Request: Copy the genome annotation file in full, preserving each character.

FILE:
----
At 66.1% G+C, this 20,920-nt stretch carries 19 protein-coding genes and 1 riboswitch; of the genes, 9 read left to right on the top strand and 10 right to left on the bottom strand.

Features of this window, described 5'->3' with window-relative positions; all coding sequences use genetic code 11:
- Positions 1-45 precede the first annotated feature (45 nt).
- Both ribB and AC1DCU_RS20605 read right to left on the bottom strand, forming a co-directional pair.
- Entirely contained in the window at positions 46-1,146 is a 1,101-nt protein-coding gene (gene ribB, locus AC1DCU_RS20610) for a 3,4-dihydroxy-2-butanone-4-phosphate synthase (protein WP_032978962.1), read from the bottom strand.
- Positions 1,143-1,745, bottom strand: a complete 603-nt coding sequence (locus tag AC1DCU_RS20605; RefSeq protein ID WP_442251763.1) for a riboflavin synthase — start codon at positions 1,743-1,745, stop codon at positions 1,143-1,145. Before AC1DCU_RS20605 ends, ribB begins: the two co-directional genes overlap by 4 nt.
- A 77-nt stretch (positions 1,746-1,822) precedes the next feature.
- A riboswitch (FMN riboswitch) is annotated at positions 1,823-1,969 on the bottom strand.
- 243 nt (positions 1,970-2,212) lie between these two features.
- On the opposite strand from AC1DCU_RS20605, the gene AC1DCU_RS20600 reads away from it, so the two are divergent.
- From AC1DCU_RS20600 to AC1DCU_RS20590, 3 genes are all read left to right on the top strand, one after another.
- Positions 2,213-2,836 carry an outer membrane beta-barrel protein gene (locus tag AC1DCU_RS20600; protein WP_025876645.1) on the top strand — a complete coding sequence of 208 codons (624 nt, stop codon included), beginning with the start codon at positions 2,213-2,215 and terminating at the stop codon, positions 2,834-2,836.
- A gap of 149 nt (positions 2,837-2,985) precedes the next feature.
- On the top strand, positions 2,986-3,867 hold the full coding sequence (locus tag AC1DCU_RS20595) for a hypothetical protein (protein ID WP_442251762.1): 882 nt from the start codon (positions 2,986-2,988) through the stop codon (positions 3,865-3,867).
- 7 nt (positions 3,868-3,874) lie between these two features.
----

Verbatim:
At 66.1% G+C, this 20,920-nt stretch carries 19 protein-coding genes and 1 riboswitch; of the genes, 9 read left to right on the top strand and 10 right to left on the bottom strand.

Features of this window, described 5'->3' with window-relative positions; all coding sequences use genetic code 11:
- Positions 1-45 precede the first annotated feature (45 nt).
- Both ribB and AC1DCU_RS20605 read right to left on the bottom strand, forming a co-directional pair.
- Entirely contained in the window at positions 46-1,146 is a 1,101-nt protein-coding gene (gene ribB, locus AC1DCU_RS20610) for a 3,4-dihydroxy-2-butanone-4-phosphate synthase (protein WP_032978962.1), read from the bottom strand.
- Positions 1,143-1,745, bottom strand: a complete 603-nt coding sequence (locus tag AC1DCU_RS20605; RefSeq protein ID WP_442251763.1) for a riboflavin synthase — start codon at positions 1,743-1,745, stop codon at positions 1,143-1,145. Before AC1DCU_RS20605 ends, ribB begins: the two co-directional genes overlap by 4 nt.
- A 77-nt stretch (positions 1,746-1,822) precedes the next feature.
- A riboswitch (FMN riboswitch) is annotated at positions 1,823-1,969 on the bottom strand.
- 243 nt (positions 1,970-2,212) lie between these two features.
- On the opposite strand from AC1DCU_RS20605, the gene AC1DCU_RS20600 reads away from it, so the two are divergent.
- From AC1DCU_RS20600 to AC1DCU_RS20590, 3 genes are all read left to right on the top strand, one after another.
- Positions 2,213-2,836 carry an outer membrane beta-barrel protein gene (locus tag AC1DCU_RS20600; protein WP_025876645.1) on the top strand — a complete coding sequence of 208 codons (624 nt, stop codon included), beginning with the start codon at positions 2,213-2,215 and terminating at the stop codon, positions 2,834-2,836.
- A gap of 149 nt (positions 2,837-2,985) precedes the next feature.
- On the top strand, positions 2,986-3,867 hold the full coding sequence (locus tag AC1DCU_RS20595) for a hypothetical protein (protein ID WP_442251762.1): 882 nt from the start codon (positions 2,986-2,988) through the stop codon (positions 3,865-3,867).
- 7 nt (positions 3,868-3,874) lie between these two features.